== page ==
By Jude Bijou, MA, MFT
Each of us was born with an emotional constitution that determines how we’re more likely to react in any situation. We all have a mix of three emotions – sadness, anger, and fear — but usually one or two of them governs our feelings, thoughts, words, and actions.
People whose most dominant emotion is sadness are easy to recognize. In general, they move more slowly than the rest of us, getting things done in their own sweet time. They have a tendency to be passive, and lack motivation. Wanting to be taken care of by others, sad folks usually are dependent on others for approval. Feeling fundamentally unworthy, unlovable, and small, they suffer from low self-esteem. They are easy to spot, because you’ll usually find them quietly hanging around in the background.
If you resonate with some of these tendencies and are tired of them, there are simple things you can do to change. First and foremost, increase the amount of stimulation you expose yourself to. That might sound easier said than done, as there’s so much inertial pulling you horizontal.
Here are five easy tips that will help you get moving, decrease the amount of sadness you feel, and increase the joy:
1. Mobilize more.
Even though it can feel monumental at first, seek new experiences. Seek positive and interactive entertainment to contradict the inertia. Reach out to others, and do activities you enjoy together. Strive to get regular aerobic exercise (or any exercise for that matter). Take little steps. If you try to do too much, you’ll set yourself up for a backlash.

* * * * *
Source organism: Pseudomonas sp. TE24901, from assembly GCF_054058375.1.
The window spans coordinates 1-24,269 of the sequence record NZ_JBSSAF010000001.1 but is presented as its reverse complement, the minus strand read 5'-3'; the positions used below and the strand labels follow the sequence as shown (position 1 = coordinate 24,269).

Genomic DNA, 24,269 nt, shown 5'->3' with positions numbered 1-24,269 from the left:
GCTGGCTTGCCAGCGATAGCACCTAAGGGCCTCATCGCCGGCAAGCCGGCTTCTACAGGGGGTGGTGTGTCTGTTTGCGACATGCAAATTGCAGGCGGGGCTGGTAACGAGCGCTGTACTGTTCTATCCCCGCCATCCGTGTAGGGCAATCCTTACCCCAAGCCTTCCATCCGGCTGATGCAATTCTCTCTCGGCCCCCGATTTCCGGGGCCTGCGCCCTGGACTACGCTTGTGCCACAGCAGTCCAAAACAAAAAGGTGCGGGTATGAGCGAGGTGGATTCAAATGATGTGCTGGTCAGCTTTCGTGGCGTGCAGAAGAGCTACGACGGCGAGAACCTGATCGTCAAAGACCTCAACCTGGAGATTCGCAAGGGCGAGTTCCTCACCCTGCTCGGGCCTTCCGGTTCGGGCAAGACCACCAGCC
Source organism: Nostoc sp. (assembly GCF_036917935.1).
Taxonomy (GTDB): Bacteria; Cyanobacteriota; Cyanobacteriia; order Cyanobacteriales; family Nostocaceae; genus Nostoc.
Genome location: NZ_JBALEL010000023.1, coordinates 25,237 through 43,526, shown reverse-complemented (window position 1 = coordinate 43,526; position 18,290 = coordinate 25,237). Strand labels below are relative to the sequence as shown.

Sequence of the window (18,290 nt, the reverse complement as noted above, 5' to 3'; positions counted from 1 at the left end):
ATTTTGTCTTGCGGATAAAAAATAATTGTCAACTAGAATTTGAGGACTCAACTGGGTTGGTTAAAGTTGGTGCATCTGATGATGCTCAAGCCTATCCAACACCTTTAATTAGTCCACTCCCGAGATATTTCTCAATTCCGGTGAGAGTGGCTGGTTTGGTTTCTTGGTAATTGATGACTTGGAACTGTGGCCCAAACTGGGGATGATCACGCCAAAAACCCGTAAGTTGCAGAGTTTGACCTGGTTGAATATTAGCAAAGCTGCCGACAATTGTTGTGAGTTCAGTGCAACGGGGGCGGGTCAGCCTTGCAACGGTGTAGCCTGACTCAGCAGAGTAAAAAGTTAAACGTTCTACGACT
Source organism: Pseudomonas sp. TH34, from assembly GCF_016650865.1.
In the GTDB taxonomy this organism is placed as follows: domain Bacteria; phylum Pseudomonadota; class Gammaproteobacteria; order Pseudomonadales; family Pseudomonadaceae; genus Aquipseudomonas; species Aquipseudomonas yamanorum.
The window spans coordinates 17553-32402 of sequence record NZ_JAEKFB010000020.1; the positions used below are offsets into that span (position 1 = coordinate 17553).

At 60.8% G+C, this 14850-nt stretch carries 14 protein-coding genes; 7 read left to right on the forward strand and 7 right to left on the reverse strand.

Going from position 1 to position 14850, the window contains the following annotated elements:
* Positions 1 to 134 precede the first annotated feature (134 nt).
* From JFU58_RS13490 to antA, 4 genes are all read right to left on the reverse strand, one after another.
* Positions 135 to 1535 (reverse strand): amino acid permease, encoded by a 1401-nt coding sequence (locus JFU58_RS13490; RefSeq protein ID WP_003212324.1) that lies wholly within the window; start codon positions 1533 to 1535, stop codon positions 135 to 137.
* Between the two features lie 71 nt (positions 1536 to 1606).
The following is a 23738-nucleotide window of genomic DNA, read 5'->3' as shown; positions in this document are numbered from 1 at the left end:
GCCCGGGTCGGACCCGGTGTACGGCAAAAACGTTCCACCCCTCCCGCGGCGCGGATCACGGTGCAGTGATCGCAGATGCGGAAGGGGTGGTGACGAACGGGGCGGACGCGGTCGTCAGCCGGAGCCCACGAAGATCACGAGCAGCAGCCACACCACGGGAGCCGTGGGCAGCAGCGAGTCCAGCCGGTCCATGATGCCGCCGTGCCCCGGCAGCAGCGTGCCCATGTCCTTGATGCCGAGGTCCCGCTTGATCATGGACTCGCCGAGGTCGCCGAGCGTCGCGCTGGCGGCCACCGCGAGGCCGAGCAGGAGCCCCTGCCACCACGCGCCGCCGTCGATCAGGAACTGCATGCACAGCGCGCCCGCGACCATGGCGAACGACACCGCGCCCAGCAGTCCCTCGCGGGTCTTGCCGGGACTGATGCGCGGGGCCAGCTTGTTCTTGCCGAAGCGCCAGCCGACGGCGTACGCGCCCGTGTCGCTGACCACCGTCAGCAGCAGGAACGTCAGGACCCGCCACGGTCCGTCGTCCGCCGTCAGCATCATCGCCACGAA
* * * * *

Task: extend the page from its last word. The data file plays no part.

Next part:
2. Interrupt that constant mental chatter that tells you how terrible, small, unworthy, inadequate or unlovable you are, and remind yourself what you know when you’re centered and clear.
Many times a day repeat whichever of the following phrases most contradicts your old thinking or make one up along these lines: “I’m whole and complete. My job is to take care of myself. Life is for learning. We all make mistakes. I am responsible for what I feel, think, say, and do. I love myself. I love me.”
3. Allow yourself to cry when you feel sad, but while doing so refrain from trashing or feeling sorry for yourself.
If you already allow yourself to cry, that’s great. If you don’t, give yourself permission to. Crying is good. It’s natural. It’s healthy, especially as a reaction to hurts and losses. So ignore external pressures that tell you to hold it in, and go ahead and cry. However, while you do, it’s imperative that you don’t indulge your “poor me… I’m no good” thinking. Just allow yourself to cry while telling yourself, “I feel sad. It’s okay. I just need to cry.”
4. Speak up more often about what is true for you.
Instead of focusing on what you think others want, need, or believe, ask yourself: “What’s true for me?” After you listen within and discover what’s true for you, speak it out and translate it into action. It can feel foreign at first to consult yourself for guidance (much less speak up), but as you do, you’ll find that you feel more energetic, powerful, and confident.
5. In terms of lifestyle choices, stay warm and dry especially on damp, rainy, and cold days.
Don’t overeat – or at least try to minimize large heavy meals, especially in the evening. Avoid oily foods, such as nuts and fried foods, reduce dairy products, and strive to eliminate sweets.
If you implement these simple suggestions, just a tiny bit each day, you can make serious progress towards reducing feeling so blue, down, little, and sad. Instead, much to your amazement, you just might find yourself feeling more joy.